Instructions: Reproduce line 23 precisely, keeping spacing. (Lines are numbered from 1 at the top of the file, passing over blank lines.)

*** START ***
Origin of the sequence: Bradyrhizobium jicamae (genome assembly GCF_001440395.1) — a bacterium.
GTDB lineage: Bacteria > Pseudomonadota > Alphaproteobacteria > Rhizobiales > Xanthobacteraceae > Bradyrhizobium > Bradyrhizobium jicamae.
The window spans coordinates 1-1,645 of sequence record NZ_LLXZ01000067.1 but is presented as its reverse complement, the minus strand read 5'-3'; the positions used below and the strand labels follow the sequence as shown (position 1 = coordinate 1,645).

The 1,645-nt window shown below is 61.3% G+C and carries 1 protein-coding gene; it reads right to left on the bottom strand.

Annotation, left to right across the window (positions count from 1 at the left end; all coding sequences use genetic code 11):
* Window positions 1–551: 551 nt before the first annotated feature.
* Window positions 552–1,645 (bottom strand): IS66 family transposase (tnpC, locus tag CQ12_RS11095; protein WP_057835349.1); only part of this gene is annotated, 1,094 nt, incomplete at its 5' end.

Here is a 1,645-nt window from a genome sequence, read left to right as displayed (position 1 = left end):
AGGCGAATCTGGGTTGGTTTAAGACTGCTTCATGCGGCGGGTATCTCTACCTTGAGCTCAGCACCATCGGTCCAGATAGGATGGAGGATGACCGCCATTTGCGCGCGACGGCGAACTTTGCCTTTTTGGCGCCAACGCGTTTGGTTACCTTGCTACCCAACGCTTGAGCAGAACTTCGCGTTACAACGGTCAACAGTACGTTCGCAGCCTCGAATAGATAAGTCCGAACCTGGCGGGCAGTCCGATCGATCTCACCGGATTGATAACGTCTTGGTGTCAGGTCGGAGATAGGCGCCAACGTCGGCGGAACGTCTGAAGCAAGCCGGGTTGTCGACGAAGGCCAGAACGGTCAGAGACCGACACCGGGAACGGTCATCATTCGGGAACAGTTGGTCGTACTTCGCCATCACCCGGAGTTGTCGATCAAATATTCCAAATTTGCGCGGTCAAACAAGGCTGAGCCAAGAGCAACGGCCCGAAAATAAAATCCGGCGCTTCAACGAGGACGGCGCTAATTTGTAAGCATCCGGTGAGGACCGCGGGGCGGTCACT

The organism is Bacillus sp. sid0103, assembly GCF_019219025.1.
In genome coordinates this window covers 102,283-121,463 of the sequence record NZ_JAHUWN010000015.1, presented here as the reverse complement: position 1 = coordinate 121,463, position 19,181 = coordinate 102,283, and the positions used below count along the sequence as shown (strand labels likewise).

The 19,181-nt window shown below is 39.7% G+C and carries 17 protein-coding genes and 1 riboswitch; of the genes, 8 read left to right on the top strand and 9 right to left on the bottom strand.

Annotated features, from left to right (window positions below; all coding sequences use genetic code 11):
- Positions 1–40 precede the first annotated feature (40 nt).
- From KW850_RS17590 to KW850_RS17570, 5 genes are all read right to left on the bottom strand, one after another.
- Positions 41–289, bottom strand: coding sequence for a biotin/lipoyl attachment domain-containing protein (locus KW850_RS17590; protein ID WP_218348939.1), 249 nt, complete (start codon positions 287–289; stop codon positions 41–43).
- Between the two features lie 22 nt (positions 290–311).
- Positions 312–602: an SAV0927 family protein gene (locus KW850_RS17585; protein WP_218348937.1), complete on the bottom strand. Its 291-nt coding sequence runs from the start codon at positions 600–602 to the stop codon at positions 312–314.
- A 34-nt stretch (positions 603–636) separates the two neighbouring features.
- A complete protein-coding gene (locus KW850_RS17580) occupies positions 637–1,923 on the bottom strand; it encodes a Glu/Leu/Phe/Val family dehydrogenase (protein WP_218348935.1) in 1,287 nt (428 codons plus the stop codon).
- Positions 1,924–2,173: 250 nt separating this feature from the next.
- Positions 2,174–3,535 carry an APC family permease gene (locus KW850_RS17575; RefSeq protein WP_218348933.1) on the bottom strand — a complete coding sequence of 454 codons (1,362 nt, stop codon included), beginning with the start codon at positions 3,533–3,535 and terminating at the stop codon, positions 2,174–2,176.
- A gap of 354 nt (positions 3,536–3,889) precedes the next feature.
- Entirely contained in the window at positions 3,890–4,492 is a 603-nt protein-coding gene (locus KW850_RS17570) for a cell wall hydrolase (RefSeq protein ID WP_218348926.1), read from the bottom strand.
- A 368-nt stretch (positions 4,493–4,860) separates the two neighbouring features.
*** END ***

- A gap of 354 nt (positions 3,536–3,889) precedes the next feature.